The infamous “shower sequence” in Psycho takes place in less than five minutes of screentime. The purported heroine (and headlining star) of the film was brutally murdered before the eyes of the audience in one of the most vulnerable positions imaginable, leaving the crowd narratively disoriented, without a sympathetic character to follow (for now).
That is the genius and historical significance of the shower scene in Alfred Hitchcock’s 1960 masterpiece. That scene literally changed how movies were made and ushered in a completely new subgenre of horror films (though the latter was not Hitch’s intention). And the shower scene is the subject of a new documentary called 78/52 – taking its name from the 78 shots and 52 cuts that comprise that scene.
This film takes the scene apart, sometimes frame-by-frame, and has an interesting panel of film experts and Hitchcock admirers analyze the scene on an artistic, stylistic and cultural level. For fans of Hitchcock, and film generally, this is a must-see. 78/52 goes into a lot of detail to help the viewer understand why that five minutes of the film changed things so much – both for the better and worse.
What interested me the most about 78/52 were the thematic insights I heard. The experts interviewed looked at the shower scene as a reflection of American culture’s impending fragmentation, as well as the Master of Suspense’s uncompromising vision of justice.
The Good: A Masterful Master Class
As alluded to above, 78/52 is an entertaining master class in filmmaking and a love letter to the genius of Alfred Hitchcock and his collaborators on Psycho. On nearly every creative level, Hitch changed the way his audience looked at him. Coming off the Technicolor triumph of North by Northwest, both spectator and critic figured they had Hitch pegged as a director of spectacle pictures.
Psycho was a splendid sucker-punch – a decidedly low-budget, black-and-white almost grindhouse-level flick that would have been forgotten in a few years had it been done by any other director. Hitch wanted everyone to make sure they knew he could still surprise them.
78/52 director Alexandre Philippe populated his master class with a superb panel of experts from all areas of filmmaking – and for the most part, they all had very interesting things to say. There were directors, cameramen, editors, authors, film professors, actors, and many others. This gave the film an extremely comprehensive outlook (something few documentaries outside of Ken Burns’ accomplish), which made it really fascinating to watch. I felt like I learned a lot of useful information about how films are constructed and why they are so effective.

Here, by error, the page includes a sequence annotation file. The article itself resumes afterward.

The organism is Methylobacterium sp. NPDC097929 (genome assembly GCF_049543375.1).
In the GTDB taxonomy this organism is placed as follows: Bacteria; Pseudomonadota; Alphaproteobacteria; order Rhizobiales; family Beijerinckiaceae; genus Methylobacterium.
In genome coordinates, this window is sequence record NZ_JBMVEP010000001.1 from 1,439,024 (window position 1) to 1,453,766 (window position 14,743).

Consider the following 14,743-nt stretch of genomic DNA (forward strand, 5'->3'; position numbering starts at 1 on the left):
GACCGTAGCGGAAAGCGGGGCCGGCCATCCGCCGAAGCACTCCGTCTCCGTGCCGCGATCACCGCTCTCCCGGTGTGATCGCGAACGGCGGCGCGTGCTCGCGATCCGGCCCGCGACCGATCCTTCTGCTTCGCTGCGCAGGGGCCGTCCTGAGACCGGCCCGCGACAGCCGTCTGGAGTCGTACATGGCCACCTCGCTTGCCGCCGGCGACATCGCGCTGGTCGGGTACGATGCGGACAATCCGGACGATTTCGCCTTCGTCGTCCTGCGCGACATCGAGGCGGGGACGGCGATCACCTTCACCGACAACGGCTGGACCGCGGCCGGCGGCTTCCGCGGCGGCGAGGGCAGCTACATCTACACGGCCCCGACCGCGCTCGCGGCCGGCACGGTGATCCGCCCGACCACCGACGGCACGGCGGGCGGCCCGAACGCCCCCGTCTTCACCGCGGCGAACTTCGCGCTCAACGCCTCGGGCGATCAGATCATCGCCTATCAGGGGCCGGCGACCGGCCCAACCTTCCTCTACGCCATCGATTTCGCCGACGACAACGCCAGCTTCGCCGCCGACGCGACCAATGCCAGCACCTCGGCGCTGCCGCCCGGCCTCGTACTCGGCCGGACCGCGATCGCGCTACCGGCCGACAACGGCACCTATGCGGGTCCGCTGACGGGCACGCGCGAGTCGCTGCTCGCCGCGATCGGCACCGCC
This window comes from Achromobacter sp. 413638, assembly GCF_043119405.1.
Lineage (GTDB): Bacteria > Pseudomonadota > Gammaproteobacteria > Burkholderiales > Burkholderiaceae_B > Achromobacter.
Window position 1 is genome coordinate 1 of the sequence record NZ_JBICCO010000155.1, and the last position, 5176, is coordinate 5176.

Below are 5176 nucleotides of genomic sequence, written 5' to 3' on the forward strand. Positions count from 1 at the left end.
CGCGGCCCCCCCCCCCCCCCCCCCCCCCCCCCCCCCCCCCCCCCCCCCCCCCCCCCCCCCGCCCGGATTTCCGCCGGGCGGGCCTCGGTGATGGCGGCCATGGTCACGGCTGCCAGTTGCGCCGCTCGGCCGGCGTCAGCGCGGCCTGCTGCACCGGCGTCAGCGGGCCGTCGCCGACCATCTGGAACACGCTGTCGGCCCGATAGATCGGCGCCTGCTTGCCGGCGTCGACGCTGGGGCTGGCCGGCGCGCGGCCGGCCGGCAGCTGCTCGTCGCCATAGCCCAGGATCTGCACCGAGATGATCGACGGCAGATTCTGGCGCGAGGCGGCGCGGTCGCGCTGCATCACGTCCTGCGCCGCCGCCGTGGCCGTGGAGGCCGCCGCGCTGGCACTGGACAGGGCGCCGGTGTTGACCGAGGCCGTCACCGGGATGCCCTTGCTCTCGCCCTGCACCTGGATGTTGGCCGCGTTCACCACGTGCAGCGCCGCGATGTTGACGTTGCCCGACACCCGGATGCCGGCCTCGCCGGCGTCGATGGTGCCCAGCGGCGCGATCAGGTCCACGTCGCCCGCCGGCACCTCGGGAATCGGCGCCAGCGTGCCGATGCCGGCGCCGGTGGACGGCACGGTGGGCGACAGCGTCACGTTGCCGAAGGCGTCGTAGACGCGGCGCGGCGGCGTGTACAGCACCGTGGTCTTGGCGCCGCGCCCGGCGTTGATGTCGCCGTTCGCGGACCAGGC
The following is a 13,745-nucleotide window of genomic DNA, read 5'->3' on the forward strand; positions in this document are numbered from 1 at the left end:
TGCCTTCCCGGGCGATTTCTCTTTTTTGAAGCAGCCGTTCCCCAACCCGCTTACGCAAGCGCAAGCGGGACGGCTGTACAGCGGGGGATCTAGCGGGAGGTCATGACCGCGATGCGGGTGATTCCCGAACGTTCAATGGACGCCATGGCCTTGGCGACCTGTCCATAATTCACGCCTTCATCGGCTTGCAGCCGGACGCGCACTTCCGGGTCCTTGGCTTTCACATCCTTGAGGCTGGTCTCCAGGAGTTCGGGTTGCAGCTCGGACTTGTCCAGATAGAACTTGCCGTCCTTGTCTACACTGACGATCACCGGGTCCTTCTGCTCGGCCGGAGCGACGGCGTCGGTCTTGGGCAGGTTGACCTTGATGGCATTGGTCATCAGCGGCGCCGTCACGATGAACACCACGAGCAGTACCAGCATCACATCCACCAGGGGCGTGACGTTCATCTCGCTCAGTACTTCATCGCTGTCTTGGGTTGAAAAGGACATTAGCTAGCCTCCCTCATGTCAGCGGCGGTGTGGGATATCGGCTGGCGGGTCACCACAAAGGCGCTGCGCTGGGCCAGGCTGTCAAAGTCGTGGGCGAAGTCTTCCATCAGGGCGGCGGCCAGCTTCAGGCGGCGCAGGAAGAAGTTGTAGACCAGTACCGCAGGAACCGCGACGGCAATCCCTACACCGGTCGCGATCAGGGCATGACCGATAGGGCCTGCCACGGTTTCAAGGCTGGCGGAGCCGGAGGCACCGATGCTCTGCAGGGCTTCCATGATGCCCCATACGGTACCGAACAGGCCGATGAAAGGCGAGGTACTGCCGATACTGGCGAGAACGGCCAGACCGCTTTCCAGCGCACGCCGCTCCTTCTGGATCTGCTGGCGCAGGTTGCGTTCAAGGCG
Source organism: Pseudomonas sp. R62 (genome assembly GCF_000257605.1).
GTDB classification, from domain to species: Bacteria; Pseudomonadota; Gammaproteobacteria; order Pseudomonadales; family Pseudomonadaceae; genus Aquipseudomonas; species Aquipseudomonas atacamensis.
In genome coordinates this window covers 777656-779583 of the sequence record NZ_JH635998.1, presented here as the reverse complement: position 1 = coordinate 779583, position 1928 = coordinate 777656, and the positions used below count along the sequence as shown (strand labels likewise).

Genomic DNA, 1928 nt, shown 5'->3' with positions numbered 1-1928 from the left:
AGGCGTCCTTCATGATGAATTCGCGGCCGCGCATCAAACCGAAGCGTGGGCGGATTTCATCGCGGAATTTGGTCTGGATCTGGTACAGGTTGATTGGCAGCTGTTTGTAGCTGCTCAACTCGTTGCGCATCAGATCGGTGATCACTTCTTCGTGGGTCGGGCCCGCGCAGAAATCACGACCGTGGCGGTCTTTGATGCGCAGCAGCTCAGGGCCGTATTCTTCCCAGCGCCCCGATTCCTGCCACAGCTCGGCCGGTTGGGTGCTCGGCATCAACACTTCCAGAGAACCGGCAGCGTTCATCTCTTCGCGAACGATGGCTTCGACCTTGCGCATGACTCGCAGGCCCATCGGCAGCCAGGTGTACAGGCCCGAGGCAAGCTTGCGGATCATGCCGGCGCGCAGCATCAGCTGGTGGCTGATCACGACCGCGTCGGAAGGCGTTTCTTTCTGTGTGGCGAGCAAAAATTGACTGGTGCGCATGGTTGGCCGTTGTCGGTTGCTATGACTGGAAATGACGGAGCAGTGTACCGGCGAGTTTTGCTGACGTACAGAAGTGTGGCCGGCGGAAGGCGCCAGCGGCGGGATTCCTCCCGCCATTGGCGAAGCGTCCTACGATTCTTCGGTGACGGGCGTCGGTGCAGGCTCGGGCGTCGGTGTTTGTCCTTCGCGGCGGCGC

I especially enjoyed the commentary of members of the crew of the ridiculously unnecessary 1998 remake of Psycho – especially legendary composer Danny Elfman’s remarks about what original Psycho composer Bernard Herrmann might have thought of his version of Herrmann’s score.
In the very best tradition of clever homage, Philippe has crafted his documentary to invoke the look and feel of its subject matter. All of the interviews were shot in black-and-white, in rooms that resembled ones found at the Bates Motel. It made 78/52 feel like it was made by a film fan and great admirer of Psycho and Hitchcock. Even the original music by Jon Hegel was performed with all strings, just like Herrmann’s classic score.
The Bad: Recreating and Meandering
As with a lot of documentaries done by geeky admirers of the subject, 78/52 gets caught in the “this thing is this awesome” trap. There’s far too much gushing and geeking out by the interviewees (even to the point where we watch them watching the scene). For some of the interviewees, like editor Walter Murch, this is understandable because he’s looking at the sequence as an editor and commenting on the way the scene is cut. But it doesn’t make any sense to see a horror movie director saying “this is awesome” again and again.
This geeking out really contributes to the film’s meandering pacing. Philippe gave 78/52 a thin narrative structure that makes no sense at times. It seems to begin well enough (although the introduction bled into the actual start of the documentary), but it then frustratingly ebbs back-and-forth between straightforward film criticism and geekfest. I’m confident there could have easily been 10 to 15 minutes shaved off of the runtime. And on top of all that, the film just ends with no real wrap-up. I caught myself saying out loud “oh, it’s not ending there.” But it did.